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Old 11-28-2012, 01:19 PM   #332
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Default Re: The Official Batman (1989) Thread - Part 3

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That's fine and all, I have the same impression, though its a little shoehorned when coming to "Forever", but lacks a little heroism.
But Batman's an anti-hero. That's the point.

And besides, I wouldn't necessarily call Bale's Batman all that heroic. Don't get me wrong, he was always there to save people when needed, but he had scads of narcissism too.

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Old 11-28-2012, 01:29 PM   #333
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Default Re: The Official Batman (1989) Thread - Part 3

I wish we had some idea of what Burton was planning to do with Bruce's character in his third film. Has Burton ever talked about it?

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Old 11-28-2012, 01:37 PM   #334
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Default Re: The Official Batman (1989) Thread - Part 3

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But Batman's an anti-hero. That's the point.

And besides, I wouldn't necessarily call Bale's Batman all that heroic. Don't get me wrong, he was always there to save people when needed, but he had scads of narcissism too.
We'll that's that. At the end of the day, I see Batman as a hero. Our view of the character is different, nothing wrong with that.


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I wish we had some idea of what Burton was planning to do with Bruce's character in his third film. Has Burton ever talked about it?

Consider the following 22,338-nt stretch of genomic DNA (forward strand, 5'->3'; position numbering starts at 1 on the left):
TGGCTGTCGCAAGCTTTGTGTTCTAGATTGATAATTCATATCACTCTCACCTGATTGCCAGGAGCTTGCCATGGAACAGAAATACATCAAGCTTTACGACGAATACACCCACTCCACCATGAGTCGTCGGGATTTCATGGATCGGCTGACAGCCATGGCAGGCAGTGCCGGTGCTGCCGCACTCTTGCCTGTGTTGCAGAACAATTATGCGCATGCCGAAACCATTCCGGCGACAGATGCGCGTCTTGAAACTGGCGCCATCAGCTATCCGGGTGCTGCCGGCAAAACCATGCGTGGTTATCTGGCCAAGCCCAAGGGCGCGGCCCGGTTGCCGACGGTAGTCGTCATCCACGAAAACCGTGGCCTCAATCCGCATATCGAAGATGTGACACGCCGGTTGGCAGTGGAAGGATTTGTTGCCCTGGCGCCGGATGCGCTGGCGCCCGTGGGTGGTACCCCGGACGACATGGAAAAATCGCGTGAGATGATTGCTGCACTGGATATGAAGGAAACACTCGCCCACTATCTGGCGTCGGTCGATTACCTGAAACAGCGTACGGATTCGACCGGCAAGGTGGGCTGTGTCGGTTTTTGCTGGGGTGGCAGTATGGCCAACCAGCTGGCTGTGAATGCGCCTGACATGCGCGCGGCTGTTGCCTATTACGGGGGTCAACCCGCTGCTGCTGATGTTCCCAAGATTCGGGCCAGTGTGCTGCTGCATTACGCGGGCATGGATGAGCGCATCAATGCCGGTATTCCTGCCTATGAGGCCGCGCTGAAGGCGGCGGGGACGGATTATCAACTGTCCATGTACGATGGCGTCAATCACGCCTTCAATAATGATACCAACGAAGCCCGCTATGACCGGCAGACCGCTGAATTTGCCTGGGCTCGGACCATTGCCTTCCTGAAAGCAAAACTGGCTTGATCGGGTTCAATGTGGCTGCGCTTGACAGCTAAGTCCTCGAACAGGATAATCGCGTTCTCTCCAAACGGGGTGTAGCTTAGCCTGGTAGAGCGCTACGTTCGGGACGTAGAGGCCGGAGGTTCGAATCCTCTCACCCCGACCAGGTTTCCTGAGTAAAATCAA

I think it was talked that the villian was going to be the Riddler, and Robin Williams was gonna be cast as him. Let me see if I can find the source.

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Old 11-28-2012, 01:39 PM   #335
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I think it was talked that the villian was going to be the Riddler, and Robin Williams was gonna be cast as him. Let me see if I can find the source.
I remember the villain rumors, I just don't remember if anything was said about where Bruce's character arc would go.

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Old 11-28-2012, 02:13 PM   #336
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We'll that's that. At the end of the day, I see Batman as a hero. Our view of the character is different, nothing wrong with that.
Youre over-simplifying it.

Do you even know how Bruce is characterized in the comics currently? He's an utter prick. Obsessive, egotistical, and downright abusive to the people around him half the time. He makes Keaton's Batman look tame.

Preferably, my favorite characterization of Bruce is probably the extremely well-adjusted and strangely cheerful Batman of the mid-to-late 70s, who actually bares no resemblance to either Keaton or Bale.

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Old 11-28-2012, 02:28 PM   #337
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Default Re: The Official Batman (1989) Thread - Part 3

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Youre over-simplifying it.

Do you even know how Bruce is characterized in the comics currently? He's an utter prick. Obsessive, egotistical, and downright abusive to the people around him half the time. He makes Keaton's Batman look tame.

Preferably, my favorite characterization of Bruce is probably the extremely well-adjusted and strangely cheerful Batman of the mid-to-late 70s, who actually bares no resemblance to either Keaton or Bale.